The Dragon Painter
Written by Richard Schayer (as E. Richard Schayer)
Based on the Novel by Mary McNeil Fenollosa
Directed by William Worthington
It’s CAAMFest time again, so Tars must chart out a bunch of film he wants to see vs. the actual amount of real world time that he has to go to see the films. This year there was a few Sophie’s Choices among films playing at similar times where I was unable to go to the other shows, so in the end I ended up with three screenings, all in one day! So I’ll make sure all three reviews get put up in one week! First up is 1919’s The Dragon Painter, a silent film presented with a live score!
The Dragon Painter was a production of Haworth Pictures Corporation, which box office star Sessue Hayakawa formed with actor/director William Worthington (hence the name of the company!) This is an important piece of film history, as the big deal is we have Japanese characters being played by Japanese actors, and they aren’t playing stereotypical villain characters, which was the style of the time (and partily how Sessue Hayakawa gained fame!) Hayakawa’s life was amazing, and deserves more focus than just the intro paragraphs of a review of one of his film.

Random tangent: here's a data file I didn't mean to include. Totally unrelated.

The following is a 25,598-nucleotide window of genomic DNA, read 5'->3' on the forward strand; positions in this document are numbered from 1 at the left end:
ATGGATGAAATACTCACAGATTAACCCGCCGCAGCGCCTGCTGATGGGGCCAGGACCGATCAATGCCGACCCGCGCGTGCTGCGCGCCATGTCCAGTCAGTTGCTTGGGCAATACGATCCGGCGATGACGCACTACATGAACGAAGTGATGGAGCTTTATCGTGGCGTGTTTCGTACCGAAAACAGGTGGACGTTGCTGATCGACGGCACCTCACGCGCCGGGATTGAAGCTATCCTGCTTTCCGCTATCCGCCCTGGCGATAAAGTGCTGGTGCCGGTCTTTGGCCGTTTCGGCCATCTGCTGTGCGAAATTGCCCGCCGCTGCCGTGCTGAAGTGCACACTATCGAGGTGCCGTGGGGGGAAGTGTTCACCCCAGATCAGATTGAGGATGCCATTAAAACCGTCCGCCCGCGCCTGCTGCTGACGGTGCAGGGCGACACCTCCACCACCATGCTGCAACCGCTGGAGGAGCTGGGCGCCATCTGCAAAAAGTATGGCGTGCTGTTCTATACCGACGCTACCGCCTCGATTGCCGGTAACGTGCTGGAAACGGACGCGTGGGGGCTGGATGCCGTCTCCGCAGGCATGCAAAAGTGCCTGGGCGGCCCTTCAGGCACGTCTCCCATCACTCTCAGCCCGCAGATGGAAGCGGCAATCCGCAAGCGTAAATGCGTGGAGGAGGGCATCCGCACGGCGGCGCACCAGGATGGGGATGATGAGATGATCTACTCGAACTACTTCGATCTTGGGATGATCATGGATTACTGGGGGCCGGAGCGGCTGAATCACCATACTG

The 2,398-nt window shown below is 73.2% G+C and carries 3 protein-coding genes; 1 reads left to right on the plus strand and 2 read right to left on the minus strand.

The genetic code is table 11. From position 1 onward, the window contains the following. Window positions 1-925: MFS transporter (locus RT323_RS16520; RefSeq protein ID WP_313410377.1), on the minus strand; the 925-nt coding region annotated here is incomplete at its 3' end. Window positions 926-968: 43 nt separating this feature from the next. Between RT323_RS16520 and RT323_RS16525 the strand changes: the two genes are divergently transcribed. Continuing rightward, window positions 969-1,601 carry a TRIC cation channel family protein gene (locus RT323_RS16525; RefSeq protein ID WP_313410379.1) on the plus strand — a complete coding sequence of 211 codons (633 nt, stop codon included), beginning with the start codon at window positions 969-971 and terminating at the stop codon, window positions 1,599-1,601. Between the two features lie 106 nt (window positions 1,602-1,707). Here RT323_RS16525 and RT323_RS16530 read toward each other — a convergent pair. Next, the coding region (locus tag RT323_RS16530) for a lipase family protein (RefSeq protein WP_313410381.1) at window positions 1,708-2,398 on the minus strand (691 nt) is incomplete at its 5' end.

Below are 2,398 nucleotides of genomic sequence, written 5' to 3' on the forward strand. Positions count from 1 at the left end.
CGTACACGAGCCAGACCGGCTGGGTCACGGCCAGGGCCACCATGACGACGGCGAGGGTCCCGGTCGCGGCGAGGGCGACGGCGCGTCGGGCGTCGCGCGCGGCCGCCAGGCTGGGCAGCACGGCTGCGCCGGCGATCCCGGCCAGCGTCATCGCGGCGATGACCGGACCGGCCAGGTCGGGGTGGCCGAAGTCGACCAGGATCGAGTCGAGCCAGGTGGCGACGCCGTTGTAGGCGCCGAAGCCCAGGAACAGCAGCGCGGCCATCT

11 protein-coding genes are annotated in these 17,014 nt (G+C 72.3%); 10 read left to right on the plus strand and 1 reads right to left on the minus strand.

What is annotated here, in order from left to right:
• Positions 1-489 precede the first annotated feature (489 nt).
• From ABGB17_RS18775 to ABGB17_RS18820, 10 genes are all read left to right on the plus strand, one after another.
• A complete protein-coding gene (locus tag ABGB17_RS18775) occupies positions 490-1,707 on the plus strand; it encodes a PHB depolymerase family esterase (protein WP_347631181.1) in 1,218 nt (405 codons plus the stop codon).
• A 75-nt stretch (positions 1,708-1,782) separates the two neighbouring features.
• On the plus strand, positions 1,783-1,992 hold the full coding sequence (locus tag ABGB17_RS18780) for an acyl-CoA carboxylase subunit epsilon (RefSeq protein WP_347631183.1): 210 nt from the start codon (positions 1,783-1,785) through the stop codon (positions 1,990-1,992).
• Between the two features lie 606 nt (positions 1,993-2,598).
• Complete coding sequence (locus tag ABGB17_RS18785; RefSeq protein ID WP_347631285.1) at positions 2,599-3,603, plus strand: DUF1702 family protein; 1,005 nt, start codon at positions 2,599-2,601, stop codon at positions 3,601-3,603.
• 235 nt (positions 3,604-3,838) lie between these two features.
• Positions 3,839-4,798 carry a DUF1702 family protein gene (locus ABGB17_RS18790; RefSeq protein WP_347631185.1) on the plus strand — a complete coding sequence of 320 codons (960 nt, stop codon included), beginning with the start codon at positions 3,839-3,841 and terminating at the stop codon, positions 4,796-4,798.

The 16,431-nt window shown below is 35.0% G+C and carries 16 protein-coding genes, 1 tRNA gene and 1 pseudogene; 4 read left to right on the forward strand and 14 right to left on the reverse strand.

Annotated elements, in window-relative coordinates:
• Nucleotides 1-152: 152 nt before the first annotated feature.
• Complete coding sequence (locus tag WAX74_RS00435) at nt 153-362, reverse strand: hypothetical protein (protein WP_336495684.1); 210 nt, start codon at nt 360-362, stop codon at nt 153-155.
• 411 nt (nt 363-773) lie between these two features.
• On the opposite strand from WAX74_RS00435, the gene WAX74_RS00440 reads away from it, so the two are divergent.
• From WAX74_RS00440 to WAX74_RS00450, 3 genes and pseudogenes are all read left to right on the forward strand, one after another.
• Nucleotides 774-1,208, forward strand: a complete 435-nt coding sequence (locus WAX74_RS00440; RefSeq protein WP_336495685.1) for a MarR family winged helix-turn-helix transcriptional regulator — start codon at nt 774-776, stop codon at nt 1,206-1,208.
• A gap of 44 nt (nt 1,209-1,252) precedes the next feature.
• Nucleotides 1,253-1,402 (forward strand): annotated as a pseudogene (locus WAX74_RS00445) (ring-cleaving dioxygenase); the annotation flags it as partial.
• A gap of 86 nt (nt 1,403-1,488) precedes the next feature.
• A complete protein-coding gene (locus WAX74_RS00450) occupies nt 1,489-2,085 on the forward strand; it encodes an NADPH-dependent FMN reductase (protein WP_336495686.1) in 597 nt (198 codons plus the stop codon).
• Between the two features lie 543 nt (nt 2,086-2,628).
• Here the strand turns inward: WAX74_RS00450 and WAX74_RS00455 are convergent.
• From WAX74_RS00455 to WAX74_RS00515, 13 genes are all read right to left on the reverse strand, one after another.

It is easy to see in The Dragon Painter why Hayakawa was so popular, he’s a fountain of pure talent. He begins as a manic madman named Tatsu, obsessed with painting the landscapes, which he claims are paintings of his lady love, a princess who was turned into a dragon by the gods 1000 years earlier. He sleeps in the wilderness and the local villagers largely avoid him (the few who try to cause trouble are easily shook when he threatens them) This is all presented straight, and Hayakawa both sells that a man would live in the wilderness and be obsessed with a dragon princess with a compulsion to paint, but that this is an actual person with the emotional turmoil that the scenario in his mind is causing him painted all over his face.